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India’s National Language Debate

The 2011 census tells that in the past two decades, Hindi became India’s fastest-growing language. In this period, there was an increase of 100 million people who spoke Hindi i.e. 25.19%.A hundred million people consider Hindi their mother tongue, and at the same time, there has been an increase in the number of speakers from Bengali and Gujarati.

 

The Hindi language is spoken by about 520 million people in India, with Bengali being the second language.Marathi is the third most-spoken language and Telugu is said to be number three.Hindi and English are our official languages, but the differences between these two languages have been in place since before independence.

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In 1937, a movement against Hindi was seen in the Madras Presidency. At that time there was talk of teaching Hindi in the South at the behest of the Indian National Congress. People protested for almost three years and protests also turned violent several times.Lord Erskine of Madras later withdrew his decision on this issue and when independence happened, English remained the official language for a few years, but several attempts were made to keep Hindi as the only language.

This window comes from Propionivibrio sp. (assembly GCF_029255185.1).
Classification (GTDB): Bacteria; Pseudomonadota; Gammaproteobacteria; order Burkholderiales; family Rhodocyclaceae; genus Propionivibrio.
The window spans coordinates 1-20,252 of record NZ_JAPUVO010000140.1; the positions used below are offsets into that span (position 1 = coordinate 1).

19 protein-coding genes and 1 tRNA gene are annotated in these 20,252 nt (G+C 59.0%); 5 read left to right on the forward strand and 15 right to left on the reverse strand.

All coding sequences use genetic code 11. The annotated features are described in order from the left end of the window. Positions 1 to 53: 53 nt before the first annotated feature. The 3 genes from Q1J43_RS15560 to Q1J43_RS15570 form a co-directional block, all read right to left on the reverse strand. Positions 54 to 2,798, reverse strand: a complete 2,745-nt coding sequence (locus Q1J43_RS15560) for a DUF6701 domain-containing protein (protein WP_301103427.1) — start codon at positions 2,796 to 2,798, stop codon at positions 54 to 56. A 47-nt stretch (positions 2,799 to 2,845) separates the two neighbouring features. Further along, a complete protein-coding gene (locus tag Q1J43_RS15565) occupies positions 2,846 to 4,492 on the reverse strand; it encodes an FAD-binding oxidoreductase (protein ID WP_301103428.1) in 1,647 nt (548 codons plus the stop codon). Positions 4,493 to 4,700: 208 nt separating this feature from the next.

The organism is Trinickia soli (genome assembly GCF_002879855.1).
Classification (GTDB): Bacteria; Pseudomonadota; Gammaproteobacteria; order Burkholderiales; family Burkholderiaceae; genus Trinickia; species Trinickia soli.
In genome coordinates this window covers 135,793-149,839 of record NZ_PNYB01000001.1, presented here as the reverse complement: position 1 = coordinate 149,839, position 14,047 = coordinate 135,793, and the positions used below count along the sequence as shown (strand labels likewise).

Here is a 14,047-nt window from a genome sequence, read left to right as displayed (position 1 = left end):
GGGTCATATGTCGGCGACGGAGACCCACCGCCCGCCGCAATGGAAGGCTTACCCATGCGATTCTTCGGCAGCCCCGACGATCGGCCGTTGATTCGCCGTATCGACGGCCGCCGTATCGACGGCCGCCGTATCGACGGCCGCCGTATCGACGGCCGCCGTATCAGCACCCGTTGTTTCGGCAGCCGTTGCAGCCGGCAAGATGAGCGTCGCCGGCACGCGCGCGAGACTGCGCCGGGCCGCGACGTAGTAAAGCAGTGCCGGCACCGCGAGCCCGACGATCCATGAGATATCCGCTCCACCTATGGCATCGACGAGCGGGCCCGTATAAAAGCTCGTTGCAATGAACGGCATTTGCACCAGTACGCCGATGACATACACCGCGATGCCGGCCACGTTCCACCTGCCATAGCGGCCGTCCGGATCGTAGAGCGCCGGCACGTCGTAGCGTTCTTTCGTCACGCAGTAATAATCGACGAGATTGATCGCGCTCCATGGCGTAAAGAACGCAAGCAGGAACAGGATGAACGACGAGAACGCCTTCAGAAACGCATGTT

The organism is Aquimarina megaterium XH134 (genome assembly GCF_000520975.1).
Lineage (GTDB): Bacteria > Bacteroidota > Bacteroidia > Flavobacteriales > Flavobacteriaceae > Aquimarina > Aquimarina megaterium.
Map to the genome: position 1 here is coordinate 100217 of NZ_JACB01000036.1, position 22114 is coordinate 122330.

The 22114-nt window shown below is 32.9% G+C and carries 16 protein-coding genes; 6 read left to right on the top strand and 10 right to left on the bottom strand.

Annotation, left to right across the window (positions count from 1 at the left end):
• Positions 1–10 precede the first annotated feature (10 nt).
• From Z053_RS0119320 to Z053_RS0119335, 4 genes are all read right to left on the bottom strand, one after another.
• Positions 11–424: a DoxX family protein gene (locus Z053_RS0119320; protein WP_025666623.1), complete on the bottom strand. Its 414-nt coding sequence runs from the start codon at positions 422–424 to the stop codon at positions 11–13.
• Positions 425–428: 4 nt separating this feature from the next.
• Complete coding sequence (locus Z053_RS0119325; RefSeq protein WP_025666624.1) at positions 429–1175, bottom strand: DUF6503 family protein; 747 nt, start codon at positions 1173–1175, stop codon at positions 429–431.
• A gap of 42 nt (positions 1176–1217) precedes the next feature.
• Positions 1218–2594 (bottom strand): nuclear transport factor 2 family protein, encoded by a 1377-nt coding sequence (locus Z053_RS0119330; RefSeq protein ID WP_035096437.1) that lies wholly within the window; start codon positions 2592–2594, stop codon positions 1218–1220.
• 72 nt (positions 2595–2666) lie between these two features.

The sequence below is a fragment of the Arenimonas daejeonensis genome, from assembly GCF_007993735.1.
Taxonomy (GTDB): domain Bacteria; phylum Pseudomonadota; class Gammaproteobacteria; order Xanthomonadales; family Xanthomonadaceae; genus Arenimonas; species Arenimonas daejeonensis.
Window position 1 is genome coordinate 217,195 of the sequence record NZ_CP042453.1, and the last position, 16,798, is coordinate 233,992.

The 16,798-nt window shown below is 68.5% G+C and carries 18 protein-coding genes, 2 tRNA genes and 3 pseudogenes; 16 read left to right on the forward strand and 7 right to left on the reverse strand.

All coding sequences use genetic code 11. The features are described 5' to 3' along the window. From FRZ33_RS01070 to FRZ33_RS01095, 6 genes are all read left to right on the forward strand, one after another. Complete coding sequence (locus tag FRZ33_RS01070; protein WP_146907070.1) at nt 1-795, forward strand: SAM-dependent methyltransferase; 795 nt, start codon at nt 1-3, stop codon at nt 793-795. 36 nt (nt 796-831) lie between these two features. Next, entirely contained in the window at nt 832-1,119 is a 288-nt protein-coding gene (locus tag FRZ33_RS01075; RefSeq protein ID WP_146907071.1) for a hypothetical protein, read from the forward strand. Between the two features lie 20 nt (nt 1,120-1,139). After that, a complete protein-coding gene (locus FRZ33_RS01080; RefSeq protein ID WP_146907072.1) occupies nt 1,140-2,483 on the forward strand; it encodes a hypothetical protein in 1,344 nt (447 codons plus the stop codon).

In 1963, Nehru enacted the Official Language Act of India which states that Hindi and English are the official languages. Fearing of dilution of this Act, protests from South India were reported again in 1965, But then PM Indira Gandhi assured or guaranteed not to do so in 1967.

East Pakistan was part of British India and through a series of events the people in East Pakistan used their language as a separation point. An example is when East Pakistan transformed into Bangladesh In 1971, a new country named Bangladesh was created in South Asia with the driving force of language. The people in East Pakistan preferred their Bengali language to Urdu, whereas the people of West Pakistan wanted everyone in Pakistan to use Urdu.

 

East Pakistan diverse culture and society were a driving cause for the Bangladesh Independence Movement, of which the result is a separate nation: Bangladesh. However, it can also be argued that India would be unified into one language, giving people less of an identity. Just remember how beautiful India is with all the diversity, rather than any uniformity.

 

At the same time, Hindi is not the national language of India but an official language. None of the languages India was ever meant to be a nation-wide language, so there’s no reason why they should be allowed to divide country on that basis.

Written by reportic feed

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